Patients were included in this analysis if 1) their initial surgery was a primary TJR of the hip or knee, 2) they had at least 1 subsequent TJR, and 3) the preoperative diagnosis for the TJRs was idiopathic OA or RA. Patients were excluded if 1) they had multiple TJRs on the same date, or 2) the preoperative diagnosis was not OA or RA or was indeterminate. Patients with RA were included in the analysis as a control group because unlike OA, RA is a systemic inflammatory disease whose arthropathy is synovial based and is not regarded as primarily driven by mechanical loading (19).
The patients were divided into 2 groups for data analysis (Figure 1). The first group comprised those patients who had an initial hip replacement (group I) and the second group included those who had an initial knee replacement (group II). After distribution into group I or group II, patients were included if they had at least 1 subsequent TJR. Final analyses included only those patients with a diagnosis of OA or RA.
Figure 1. Flow chart of patients in the study. The 5,894 patients in the database were divided into groups I and II based on the lower extremity site of the initial total joint replacement (TJR). Only those patients with a subsequent TJR and those with the diagnosis of osteoarthritis (OA) or rheumatoid arthritis (RA) were included in the final analysis (boxed areas). ∗ = total excludes patients with joint revision only. ∗∗ = total includes patients with other diagnoses and those who had multiple surgeries on the same date.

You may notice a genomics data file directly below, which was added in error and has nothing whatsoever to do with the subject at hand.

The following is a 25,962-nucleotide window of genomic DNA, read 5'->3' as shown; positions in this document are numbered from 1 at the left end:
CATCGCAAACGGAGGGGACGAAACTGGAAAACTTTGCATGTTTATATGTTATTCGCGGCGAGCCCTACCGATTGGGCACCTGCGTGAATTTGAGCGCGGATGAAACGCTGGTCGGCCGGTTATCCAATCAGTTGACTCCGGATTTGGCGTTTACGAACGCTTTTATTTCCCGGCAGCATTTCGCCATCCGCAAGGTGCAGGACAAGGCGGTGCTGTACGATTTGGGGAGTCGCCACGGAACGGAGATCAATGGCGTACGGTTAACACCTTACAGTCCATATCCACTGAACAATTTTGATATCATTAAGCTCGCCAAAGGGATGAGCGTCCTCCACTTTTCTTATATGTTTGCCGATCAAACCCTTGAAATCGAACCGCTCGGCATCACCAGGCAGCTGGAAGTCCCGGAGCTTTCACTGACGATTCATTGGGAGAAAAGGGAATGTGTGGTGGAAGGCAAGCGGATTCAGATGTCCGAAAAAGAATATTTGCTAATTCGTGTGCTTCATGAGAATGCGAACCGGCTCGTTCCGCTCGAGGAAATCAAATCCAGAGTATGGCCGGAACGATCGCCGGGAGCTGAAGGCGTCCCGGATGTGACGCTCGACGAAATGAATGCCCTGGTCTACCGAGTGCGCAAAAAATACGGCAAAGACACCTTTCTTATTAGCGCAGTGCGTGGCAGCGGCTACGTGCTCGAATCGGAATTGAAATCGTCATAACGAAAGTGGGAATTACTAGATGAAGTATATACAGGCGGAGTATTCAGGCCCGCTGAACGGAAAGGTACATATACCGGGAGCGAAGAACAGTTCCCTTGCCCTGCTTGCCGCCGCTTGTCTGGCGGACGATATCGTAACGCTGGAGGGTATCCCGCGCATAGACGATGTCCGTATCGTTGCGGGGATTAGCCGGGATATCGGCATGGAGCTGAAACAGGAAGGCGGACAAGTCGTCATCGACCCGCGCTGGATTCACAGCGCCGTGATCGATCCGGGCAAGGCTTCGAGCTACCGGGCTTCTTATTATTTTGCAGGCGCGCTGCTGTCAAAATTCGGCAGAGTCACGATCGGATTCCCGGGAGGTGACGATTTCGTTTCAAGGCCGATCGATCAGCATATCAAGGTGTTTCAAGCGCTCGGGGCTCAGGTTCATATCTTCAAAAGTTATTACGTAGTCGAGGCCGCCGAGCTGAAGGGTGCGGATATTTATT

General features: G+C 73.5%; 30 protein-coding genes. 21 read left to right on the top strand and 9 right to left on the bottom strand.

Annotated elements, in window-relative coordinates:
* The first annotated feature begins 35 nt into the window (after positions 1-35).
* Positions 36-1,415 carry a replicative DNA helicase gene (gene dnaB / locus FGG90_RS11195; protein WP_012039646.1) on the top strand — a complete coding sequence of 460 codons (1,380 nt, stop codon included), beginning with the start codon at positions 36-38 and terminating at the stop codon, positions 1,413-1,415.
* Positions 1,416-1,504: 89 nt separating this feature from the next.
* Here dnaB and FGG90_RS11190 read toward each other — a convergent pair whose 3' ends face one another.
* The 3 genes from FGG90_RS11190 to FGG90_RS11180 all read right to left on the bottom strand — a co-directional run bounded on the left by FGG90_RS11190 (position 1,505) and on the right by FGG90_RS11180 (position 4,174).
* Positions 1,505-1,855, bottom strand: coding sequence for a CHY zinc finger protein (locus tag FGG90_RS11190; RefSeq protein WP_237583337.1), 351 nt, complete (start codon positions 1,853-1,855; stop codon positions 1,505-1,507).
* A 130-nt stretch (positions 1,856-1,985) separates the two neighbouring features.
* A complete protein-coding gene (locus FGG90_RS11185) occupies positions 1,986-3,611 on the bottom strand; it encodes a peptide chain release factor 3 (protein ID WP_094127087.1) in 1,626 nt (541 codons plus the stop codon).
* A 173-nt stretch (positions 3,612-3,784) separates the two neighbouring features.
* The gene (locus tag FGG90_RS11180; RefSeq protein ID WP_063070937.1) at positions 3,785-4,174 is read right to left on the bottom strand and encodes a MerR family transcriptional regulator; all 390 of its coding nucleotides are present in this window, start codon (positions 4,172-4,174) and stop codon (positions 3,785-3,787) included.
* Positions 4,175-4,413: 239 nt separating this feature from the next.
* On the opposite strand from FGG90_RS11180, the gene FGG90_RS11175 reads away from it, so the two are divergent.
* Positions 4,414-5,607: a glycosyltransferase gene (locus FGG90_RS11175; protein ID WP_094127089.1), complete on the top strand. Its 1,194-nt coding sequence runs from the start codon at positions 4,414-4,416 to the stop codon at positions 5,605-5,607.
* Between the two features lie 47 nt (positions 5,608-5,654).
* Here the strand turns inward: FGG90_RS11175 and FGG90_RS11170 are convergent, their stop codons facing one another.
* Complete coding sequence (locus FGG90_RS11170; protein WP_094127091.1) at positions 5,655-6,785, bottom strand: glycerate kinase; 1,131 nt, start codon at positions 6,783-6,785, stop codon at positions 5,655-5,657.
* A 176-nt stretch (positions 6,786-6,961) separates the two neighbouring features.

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The Pearson chi-square test of hypothesized proportions was used to determine the relative likelihood of subsequent TJRs after the initial hip or knee replacement. Additional analysis using nonparametric Mann-Whitney test was performed to compare time from initial hip or knee replacement to subsequent TJRs. A significance level of P equal to 0.05 was determined a priori.
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- PATIENTS AND METHODS
In group I, 486 OA patients and 41 RA (control) patients fulfilled the inclusion criteria and had an initial hip replacement followed by a second TJR (Figure 1). In both the OA and the RA groups, the contralateral hip was the most common second joint to be replaced. In the OA group, 85% (411 patients) and in the RA group, 68% (28 patients) had their second TJR at the contralateral hip.
Of the 15% of OA patients (75 patients) in group I whose initial hip replacement was followed by a second TJR at the knee, a significantly higher proportion, 71% (53 patients), had TJR at the knee contralateral to the side of the initial hip replacement, while 29% (22 patients) had surgery at the knee ipsilateral to the initial hip replacement (P < 0.001). In contrast, of the 32% of RA patients (13 patients) in group I who had their second surgery at the knee, there was no significant laterality in the distribution of subsequent knee replacements. RA patients were equally likely to have a contralateral knee replacement (54% [7 patients]) as they were to have an ipsilateral knee replacement (46% [6 patients]) (P = 0.782). Table 1 summarizes the results on the OA and RA patients in group I. There was not a sufficient number of third TJRs among OA patients (7 hip, 15 knee) or RA patients (4 hip, 12 knee) to make statistically meaningful conclusions on the distribution of the third TJRs.